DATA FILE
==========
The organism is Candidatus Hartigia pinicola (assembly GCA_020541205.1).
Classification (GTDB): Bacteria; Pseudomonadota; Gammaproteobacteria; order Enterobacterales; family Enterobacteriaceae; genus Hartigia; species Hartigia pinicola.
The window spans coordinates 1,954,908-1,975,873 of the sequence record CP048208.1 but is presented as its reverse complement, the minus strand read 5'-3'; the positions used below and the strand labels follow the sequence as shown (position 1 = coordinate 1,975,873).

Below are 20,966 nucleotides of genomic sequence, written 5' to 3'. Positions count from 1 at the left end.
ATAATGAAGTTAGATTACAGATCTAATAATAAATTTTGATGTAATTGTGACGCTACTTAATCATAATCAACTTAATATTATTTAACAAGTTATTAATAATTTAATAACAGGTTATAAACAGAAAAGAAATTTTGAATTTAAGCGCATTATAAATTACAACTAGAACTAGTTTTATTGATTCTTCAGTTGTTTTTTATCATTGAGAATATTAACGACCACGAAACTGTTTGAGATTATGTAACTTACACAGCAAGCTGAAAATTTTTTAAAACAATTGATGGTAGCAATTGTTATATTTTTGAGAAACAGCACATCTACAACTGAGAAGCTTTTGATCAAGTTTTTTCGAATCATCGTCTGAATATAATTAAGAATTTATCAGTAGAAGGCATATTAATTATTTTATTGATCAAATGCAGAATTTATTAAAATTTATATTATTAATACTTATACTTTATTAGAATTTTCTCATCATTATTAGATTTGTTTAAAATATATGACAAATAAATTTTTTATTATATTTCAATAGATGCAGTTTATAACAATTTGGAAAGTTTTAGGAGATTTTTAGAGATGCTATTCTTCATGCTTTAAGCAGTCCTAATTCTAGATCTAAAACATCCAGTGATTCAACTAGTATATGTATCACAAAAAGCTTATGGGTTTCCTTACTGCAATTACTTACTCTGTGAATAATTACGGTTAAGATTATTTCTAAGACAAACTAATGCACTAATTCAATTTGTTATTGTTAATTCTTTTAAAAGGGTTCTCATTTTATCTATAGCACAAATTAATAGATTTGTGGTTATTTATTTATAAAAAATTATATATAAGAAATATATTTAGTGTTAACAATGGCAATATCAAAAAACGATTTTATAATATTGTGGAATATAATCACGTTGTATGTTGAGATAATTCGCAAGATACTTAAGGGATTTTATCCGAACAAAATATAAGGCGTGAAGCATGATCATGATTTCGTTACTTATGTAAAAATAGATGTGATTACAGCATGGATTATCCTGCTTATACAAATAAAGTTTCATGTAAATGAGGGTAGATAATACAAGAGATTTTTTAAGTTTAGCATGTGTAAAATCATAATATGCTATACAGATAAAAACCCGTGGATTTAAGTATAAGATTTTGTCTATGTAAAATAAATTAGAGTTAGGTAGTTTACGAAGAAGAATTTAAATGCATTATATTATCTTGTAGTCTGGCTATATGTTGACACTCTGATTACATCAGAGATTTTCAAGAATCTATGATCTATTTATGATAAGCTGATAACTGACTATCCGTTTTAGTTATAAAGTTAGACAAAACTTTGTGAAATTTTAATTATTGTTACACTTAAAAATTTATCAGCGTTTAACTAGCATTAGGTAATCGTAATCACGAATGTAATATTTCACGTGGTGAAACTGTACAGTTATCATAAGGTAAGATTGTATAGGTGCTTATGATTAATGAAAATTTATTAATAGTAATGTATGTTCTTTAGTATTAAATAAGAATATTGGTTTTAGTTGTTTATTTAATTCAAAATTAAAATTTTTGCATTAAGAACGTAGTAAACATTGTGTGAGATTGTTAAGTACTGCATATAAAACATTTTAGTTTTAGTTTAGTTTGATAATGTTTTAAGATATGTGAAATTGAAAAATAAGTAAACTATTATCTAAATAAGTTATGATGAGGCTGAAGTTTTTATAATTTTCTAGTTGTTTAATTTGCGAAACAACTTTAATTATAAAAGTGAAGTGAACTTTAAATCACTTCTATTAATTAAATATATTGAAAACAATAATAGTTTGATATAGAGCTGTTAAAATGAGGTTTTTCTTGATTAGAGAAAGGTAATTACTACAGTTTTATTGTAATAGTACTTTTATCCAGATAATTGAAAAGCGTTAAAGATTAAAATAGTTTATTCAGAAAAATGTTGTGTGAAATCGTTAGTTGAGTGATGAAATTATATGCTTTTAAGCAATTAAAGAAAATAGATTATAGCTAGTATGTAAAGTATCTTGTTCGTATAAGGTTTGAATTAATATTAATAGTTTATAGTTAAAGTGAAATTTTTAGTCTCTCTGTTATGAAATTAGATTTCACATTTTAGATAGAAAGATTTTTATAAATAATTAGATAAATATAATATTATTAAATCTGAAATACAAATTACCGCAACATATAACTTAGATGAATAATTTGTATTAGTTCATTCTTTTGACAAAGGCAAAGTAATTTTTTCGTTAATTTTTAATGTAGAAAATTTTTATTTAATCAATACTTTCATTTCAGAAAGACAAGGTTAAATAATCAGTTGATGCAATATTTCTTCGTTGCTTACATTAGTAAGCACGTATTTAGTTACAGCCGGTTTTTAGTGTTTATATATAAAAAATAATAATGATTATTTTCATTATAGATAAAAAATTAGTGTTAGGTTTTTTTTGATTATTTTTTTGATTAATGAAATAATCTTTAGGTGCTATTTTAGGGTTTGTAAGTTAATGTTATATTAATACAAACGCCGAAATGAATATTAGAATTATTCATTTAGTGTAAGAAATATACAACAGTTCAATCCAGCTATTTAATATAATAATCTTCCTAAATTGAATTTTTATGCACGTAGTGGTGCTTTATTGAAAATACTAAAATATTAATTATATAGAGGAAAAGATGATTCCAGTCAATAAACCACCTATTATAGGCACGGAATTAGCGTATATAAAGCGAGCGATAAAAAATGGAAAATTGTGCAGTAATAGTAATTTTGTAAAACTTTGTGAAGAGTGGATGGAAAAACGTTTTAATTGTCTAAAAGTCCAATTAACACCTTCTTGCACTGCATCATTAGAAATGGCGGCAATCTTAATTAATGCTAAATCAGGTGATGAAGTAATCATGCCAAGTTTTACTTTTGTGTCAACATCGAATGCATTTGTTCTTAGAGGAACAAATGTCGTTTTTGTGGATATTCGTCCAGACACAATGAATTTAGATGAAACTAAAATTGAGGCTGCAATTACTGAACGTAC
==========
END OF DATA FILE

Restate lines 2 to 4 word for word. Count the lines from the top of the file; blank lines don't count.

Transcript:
Classification (GTDB): Bacteria; Pseudomonadota; Gammaproteobacteria; order Enterobacterales; family Enterobacteriaceae; genus Hartigia; species Hartigia pinicola.
The window spans coordinates 1,954,908-1,975,873 of the sequence record CP048208.1 but is presented as its reverse complement, the minus strand read 5'-3'; the positions used below and the strand labels follow the sequence as shown (position 1 = coordinate 1,975,873).

Below are 20,966 nucleotides of genomic sequence, written 5' to 3'. Positions count from 1 at the left end.